There are regulations that discuss the use of safety belts, shoulder harnesses, and child restraint systems. The requirements distinguish between crewmember use and passenger use. For purposes of the J-3, there will only be one required crewmember, and since the J-3 is a two-seat aircraft, only one passenger, right? Maybe not. Let's review the regulation.
Federal Aviation Regulation 91.105(a) says that each required flight crewmember must keep his or her seat belt fastened during takeoff and landing, and while en route. FAR 91.105(b) says that during takeoff and landing, the required flight crewmember must keep his or her shoulder harness fastened while at the crewmember stations, but need not keep it fastened while en route. The harness requirement only applies if the crewmember's seat is, in fact, equipped with a shoulder harness. There is an exception that might apply to our single-pilot, small-aircraft operations. Because a shoulder harness may interfere with piloting duties, the regulations do not mandate that a required flight crewmember must fasten the shoulder harness if the pilot would be unable to perform required duties with the shoulder harness fastened.
For passengers, FAR 91.107(a) imposes similar use requirements but with one additional condition and one exception. In addition to takeoffs and landings, passengers must also use their seat belts and shoulder harnesses during taxi. But, passengers are not required to use seat belts or shoulder harnesses while en route (although it is probably a good idea for them to do so). Note that these are requirements for passengers, not the pilot in command. As the pilot, it is your responsibility to ensure that each person on board is briefed about the use of belts and harnesses and that each person is notified to fasten his or her belt and harness. And, it is not required in the regulation that the pilot be the one to give the briefing or the notification, just that the pilot is to ensure that it is done. Practically speaking, though, in our small-aircraft operations, it usually is the pilot who gives the instructions on how to use the safety belt and the announcement to fasten them.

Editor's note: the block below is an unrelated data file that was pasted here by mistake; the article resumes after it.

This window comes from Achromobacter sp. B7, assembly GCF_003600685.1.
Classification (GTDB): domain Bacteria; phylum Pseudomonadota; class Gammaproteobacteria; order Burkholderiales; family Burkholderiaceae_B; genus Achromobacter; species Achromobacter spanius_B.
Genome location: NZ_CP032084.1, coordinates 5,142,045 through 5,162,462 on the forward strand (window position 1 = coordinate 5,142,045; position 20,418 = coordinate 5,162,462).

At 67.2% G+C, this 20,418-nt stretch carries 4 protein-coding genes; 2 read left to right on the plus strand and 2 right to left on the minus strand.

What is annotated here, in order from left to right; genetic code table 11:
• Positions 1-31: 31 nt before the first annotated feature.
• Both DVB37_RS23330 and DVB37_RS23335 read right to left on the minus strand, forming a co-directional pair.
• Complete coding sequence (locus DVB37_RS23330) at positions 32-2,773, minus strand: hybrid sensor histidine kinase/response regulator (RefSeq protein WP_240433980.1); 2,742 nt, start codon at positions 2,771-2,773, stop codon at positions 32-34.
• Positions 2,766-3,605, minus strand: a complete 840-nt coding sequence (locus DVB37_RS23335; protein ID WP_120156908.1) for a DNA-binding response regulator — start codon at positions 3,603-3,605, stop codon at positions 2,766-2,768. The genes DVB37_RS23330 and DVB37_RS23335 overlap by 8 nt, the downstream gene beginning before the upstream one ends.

One of the exceptions to seating and belt requirements is that a child under the age of 2 may be held by an adult who is occupying an approved seat or berth. And, this is the exception that occurred to me in contemplating whether my son was mature enough to sit by himself in a seat or could I have someone hold him while I'm flying the Cub. According to a reasonable reading of the regulation, it would appear that the only choice I have is to have him sit by himself in the only other seat in the aircraft, with the belt securely fastened about him.
But, the FAA has explained in a Letter of Interpretation that the rule may allow me another option. The FAA says that compliance may not only depend on there being one person per seat, but it could depend on the combined weight of the persons in the seat and the ability for the seat and the seat belt and harness to accommodate the occupants. According to the FAA, "as long as approved safety belts are carried aboard the aircraft for all occupants, and the structural strength requirements for the seats are not exceeded, the seating of two persons whose combined weights does not exceed 170 pounds under one safety belt where the belt can be properly secured around both persons would not be a violation of the regulations for an operation under Part 91."
So that explains why we sometimes see two children strapped into one airplane seat.
Kathy Yodice is an attorney with Yodice Associates in Washington, D.C., which provides legal counsel to AOPA and administers AOPA's legal services plan. She is an instrument-rated private pilot.